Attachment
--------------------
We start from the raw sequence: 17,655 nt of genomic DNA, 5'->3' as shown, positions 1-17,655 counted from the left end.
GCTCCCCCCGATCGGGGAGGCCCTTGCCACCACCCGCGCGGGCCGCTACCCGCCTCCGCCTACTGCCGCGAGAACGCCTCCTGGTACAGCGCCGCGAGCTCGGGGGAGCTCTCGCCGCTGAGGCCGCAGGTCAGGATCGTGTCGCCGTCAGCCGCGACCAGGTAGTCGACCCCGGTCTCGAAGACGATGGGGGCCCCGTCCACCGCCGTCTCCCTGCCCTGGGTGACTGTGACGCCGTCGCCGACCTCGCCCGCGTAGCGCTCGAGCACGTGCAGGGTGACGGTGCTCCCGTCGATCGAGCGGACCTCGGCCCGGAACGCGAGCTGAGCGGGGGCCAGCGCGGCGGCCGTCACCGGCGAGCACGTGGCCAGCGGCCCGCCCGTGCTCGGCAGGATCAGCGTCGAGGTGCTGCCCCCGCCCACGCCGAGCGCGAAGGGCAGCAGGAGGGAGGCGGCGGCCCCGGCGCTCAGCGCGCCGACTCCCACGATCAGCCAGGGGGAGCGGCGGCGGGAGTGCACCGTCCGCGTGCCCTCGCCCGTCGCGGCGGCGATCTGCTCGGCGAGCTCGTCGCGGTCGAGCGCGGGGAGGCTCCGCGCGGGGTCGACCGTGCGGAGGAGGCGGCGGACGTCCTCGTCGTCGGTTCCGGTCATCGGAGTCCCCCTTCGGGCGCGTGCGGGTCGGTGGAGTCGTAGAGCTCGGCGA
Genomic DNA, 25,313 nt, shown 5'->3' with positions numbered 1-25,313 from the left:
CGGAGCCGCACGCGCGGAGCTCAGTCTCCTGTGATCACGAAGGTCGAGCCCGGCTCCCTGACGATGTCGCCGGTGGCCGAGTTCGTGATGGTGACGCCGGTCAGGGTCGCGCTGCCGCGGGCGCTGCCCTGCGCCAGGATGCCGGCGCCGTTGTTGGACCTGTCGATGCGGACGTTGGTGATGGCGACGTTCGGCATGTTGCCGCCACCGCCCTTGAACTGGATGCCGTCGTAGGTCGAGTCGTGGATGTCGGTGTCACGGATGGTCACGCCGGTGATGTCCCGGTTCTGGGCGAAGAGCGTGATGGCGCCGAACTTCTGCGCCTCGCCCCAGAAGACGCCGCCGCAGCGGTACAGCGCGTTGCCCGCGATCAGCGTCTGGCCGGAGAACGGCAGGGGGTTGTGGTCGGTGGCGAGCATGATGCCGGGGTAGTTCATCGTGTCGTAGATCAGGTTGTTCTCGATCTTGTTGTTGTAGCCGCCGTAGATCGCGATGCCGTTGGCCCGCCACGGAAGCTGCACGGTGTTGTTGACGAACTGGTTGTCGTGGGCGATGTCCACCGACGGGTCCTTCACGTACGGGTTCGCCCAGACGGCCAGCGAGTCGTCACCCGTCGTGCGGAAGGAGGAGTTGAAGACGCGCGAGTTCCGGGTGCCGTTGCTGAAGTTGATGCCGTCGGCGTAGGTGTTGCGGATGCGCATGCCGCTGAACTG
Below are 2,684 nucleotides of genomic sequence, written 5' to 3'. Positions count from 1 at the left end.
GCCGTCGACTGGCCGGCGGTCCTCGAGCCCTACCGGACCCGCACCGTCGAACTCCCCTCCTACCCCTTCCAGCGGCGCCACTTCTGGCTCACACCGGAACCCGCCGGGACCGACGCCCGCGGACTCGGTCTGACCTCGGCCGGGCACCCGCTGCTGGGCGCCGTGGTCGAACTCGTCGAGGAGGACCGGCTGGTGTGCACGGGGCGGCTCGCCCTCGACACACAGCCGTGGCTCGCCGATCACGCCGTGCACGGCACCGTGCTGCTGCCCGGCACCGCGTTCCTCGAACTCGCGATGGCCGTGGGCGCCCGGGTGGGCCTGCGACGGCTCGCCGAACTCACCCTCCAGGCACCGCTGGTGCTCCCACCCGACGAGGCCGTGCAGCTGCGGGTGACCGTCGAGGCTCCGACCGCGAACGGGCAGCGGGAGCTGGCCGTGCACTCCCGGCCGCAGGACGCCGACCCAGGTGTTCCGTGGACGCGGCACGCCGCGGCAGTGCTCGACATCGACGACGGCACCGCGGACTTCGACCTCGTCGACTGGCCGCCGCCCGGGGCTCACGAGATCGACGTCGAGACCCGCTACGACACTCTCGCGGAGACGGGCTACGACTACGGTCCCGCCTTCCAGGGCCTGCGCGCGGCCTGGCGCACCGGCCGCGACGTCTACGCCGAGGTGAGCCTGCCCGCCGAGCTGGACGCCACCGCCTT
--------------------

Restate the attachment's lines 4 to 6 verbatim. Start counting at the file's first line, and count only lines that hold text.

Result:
CGGAGCCGCACGCGCGGAGCTCAGTCTCCTGTGATCACGAAGGTCGAGCCCGGCTCCCTGACGATGTCGCCGGTGGCCGAGTTCGTGATGGTGACGCCGGTCAGGGTCGCGCTGCCGCGGGCGCTGCCCTGCGCCAGGATGCCGGCGCCGTTGTTGGACCTGTCGATGCGGACGTTGGTGATGGCGACGTTCGGCATGTTGCCGCCACCGCCCTTGAACTGGATGCCGTCGTAGGTCGAGTCGTGGATGTCGGTGTCACGGATGGTCACGCCGGTGATGTCCCGGTTCTGGGCGAAGAGCGTGATGGCGCCGAACTTCTGCGCCTCGCCCCAGAAGACGCCGCCGCAGCGGTACAGCGCGTTGCCCGCGATCAGCGTCTGGCCGGAGAACGGCAGGGGGTTGTGGTCGGTGGCGAGCATGATGCCGGGGTAGTTCATCGTGTCGTAGATCAGGTTGTTCTCGATCTTGTTGTTGTAGCCGCCGTAGATCGCGATGCCGTTGGCCCGCCACGGAAGCTGCACGGTGTTGTTGACGAACTGGTTGTCGTGGGCGATGTCCACCGACGGGTCCTTCACGTACGGGTTCGCCCAGACGGCCAGCGAGTCGTCACCCGTCGTGCGGAAGGAGGAGTTGAAGACGCGCGAGTTCCGGGTGCCGTTGCTGAAGTTGATGCCGTCGGCGTAGGTGTTGCGGATGCGCATGCCGCTGAACTG
Below are 2,684 nucleotides of genomic sequence, written 5' to 3'. Positions count from 1 at the left end.
GCCGTCGACTGGCCGGCGGTCCTCGAGCCCTACCGGACCCGCACCGTCGAACTCCCCTCCTACCCCTTCCAGCGGCGCCACTTCTGGCTCACACCGGAACCCGCCGGGACCGACGCCCGCGGACTCGGTCTGACCTCGGCCGGGCACCCGCTGCTGGGCGCCGTGGTCGAACTCGTCGAGGAGGACCGGCTGGTGTGCACGGGGCGGCTCGCCCTCGACACACAGCCGTGGCTCGCCGATCACGCCGTGCACGGCACCGTGCTGCTGCCCGGCACCGCGTTCCTCGAACTCGCGATGGCCGTGGGCGCCCGGGTGGGCCTGCGACGGCTCGCCGAACTCACCCTCCAGGCACCGCTGGTGCTCCCACCCGACGAGGCCGTGCAGCTGCGGGTGACCGTCGAGGCTCCGACCGCGAACGGGCAGCGGGAGCTGGCCGTGCACTCCCGGCCGCAGGACGCCGACCCAGGTGTTCCGTGGACGCGGCACGCCGCGGCAGTGCTCGACATCGACGACGGCACCGCGGACTTCGACCTCGTCGACTGGCCGCCGCCCGGGGCTCACGAGATCGACGTCGAGACCCGCTACGACACTCTCGCGGAGACGGGCTACGACTACGGTCCCGCCTTCCAGGGCCTGCGCGCGGCCTGGCGCACCGGCCGCGACGTCTACGCCGAGGTGAGCCTGCCCGCCGAGCTGGACGCCACCGCCTT